John looks to the swimsuit calendar that hangs above his desk and feels nauseous. It is December; the first through twentieth had already been crossed out, and John had blacked out every day from the twenty-second to the thirty-first himself. The box marked for December 21st is circled in yellow-green hi-liter. John notices “Tina,” in all her airbrushed and fake-tanned glory, looking back at him, taunting him. He scowls as he tears the calendar down the wall and rips it down the center. The shredded halves of glossy pages float to the ground.
John takes a breath and brings the air deep into the center of his gut in order to prevent another outburst. His chest inflates like a bass drum, his heart pounding like a snare, and as the rhythm section slows, he is drawn to the dusty book that rests on his desk: Finnegans Wake. It was his father’s favorite book, and John remembers when he received his own copy as a gift about three years ago. Though he’s hardly even touched it before, John opens the book for the first time and turns, as he always did, to the last page. He skims to the bottom, and reads the last sentence to himself: “A way a lone a last a loved a long the,” without so much as a period to end it. Confused, he turns to the first page, and begins the book proper: “riverrun, past Eve and Adam’s, from swerve of shore to bend of bay, brings us by a commodius vicus of recirculation…”
John puts the book down when he hears three sharp raps that come through his wooden door. Cautious and confused, he opens the door to find his mother standing in her apron. “Supper’s ready, sweetheart,” Catherine says. It takes her a moment to get the words out, and she turns back towards the kitchen as soon as she is done speaking. John hesitates for a moment—he cannot recall the last time that his mother did more than yell to announce dinner, nor does he remember her ever referring to it as “supper.”
John enters the kitchen to find Patrick and his mother already seated at the table, arms extended in anticipation of his arrival; eyes closed, they are waiting to pray before the meal begins. John opens the cabinet and takes out a wine glass. He looks beneath the counter, finds a bottle of Cabernet Sauvignon and fills his glass before sitting down. He is reluctant to take his mother’s hand at first, but he does, and she begins to pray as soon as she feels his hand in hers.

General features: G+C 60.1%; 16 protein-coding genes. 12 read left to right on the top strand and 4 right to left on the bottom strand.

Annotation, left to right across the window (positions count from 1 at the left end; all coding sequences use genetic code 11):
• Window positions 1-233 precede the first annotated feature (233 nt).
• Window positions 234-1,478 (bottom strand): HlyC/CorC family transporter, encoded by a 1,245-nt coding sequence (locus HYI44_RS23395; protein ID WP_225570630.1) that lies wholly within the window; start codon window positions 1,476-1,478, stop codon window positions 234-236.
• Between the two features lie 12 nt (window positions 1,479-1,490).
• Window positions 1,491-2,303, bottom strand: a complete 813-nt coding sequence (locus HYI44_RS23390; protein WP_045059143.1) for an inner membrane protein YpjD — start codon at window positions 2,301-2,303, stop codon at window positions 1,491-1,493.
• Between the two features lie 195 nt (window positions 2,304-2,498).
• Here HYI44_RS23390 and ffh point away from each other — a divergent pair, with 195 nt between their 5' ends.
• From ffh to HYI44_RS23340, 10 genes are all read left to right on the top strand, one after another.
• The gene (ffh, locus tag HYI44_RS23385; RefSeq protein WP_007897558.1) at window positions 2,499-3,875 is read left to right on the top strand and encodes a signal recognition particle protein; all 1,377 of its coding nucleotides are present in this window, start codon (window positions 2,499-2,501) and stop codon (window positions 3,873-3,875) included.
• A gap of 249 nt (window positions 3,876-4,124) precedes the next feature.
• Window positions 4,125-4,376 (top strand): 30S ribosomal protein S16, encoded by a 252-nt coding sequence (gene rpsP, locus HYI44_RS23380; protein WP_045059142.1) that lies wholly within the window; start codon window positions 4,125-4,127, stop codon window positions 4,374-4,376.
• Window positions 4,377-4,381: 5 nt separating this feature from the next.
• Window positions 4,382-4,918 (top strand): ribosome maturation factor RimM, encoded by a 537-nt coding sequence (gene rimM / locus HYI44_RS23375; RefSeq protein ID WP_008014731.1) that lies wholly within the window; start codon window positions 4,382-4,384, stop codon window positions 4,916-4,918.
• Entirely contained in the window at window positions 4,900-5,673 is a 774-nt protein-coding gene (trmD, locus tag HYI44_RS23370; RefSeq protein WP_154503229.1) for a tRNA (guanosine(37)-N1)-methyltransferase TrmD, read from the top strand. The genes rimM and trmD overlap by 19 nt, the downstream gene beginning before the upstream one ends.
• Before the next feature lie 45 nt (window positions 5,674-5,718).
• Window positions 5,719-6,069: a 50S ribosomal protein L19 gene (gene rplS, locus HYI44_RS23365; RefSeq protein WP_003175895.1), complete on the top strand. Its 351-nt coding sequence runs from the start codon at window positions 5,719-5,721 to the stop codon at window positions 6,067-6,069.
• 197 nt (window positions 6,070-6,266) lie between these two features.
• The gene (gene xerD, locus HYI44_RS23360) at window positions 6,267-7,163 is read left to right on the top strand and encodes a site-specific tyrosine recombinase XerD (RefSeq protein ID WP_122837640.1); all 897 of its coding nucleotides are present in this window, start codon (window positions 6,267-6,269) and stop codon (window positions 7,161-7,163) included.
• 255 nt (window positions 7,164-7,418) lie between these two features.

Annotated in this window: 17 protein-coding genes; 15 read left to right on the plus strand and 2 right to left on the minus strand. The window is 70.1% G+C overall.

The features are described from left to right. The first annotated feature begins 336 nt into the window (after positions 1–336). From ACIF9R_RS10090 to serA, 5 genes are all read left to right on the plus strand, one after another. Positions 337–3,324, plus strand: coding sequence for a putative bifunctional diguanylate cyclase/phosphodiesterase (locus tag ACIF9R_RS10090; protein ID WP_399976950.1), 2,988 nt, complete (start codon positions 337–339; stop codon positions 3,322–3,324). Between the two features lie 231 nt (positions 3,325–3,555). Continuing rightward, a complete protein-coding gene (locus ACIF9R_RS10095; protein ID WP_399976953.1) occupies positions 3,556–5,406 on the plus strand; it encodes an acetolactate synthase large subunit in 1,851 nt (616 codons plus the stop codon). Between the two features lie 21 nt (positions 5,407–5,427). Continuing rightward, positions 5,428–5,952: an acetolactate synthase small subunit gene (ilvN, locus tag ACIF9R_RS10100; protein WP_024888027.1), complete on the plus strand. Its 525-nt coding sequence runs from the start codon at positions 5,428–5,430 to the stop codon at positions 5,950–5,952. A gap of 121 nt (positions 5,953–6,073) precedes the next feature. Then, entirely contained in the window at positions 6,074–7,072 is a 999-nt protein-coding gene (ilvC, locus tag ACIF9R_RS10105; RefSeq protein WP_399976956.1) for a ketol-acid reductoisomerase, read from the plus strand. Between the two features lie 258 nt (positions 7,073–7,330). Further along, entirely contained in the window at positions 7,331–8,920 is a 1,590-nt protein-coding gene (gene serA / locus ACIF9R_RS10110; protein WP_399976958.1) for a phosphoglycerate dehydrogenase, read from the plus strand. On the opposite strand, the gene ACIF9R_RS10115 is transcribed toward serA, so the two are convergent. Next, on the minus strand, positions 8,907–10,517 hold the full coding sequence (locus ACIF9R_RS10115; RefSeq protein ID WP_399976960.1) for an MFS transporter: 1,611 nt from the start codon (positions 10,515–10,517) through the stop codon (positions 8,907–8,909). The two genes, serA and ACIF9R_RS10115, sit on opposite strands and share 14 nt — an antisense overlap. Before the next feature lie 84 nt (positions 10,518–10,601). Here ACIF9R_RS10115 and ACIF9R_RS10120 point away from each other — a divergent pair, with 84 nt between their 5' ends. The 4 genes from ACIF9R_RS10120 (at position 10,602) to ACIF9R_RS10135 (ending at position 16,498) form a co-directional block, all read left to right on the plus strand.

“Bless, O Lord, this food for thy use, and make us ever mindful of the wants and needs of others. Amen,” Catherine says. Patrick joins her in this chorus with a childish exuberance. John, too, punctuates the prayer, though he mumbles his response. Still, a slight smile grows outward towards his left cheek from the center of the mouth. John takes the wine glass in his right hand, and carefully extends his pinky like he has seen on television and in movies. As he begins to raise the glass from the table to his lips, his mother awakens from her moment of prayer and opens her eyes.
“And…what do you think you’re doing, exactly?” she says, with eyebrows raised.
“C’mon mom,” he responds. “It’s my last supper; let me enjoy it.” John brings the glass to rest on his lower lip, and takes a gulp of the red wine like child drinking milk; immediately, he spits it out. “Ugh! That was disgusting…I think your wine’s gone bad, mom. You should’ve probably refrigerated it,” he says, salivating heavily to wash away the taste that lingers in his mouth. Catherine smiles and laughs, and passes the plate of lamb chops to him. He serves himself, and takes a drink of water to wash the taste of wine away. The family begins to eat their last meal together.
Several more minutes pass in comfortable, familial silence. Catherine’s lips are the first to break the air, and she takes a pause from eating. “It’s funny,” she says. “The Republicans have been in the White House for twelve years in a row, and they finally elect a Democrat—a black man, no less— for president, and he’ll never even get to serve.” She looks to John for his response, but all he does is nod and make an affirmative sound as he chews his food. Catherine takes another forkful of food into her mouth, and tries again. “Did you ever get a chance to say goodbye to Judith?” she asks him.
John swallows a mass of tender meat that has not been chewed enough, and forces it down his throat. “Yeah, that’s what I was doing last night, Mom” he responds.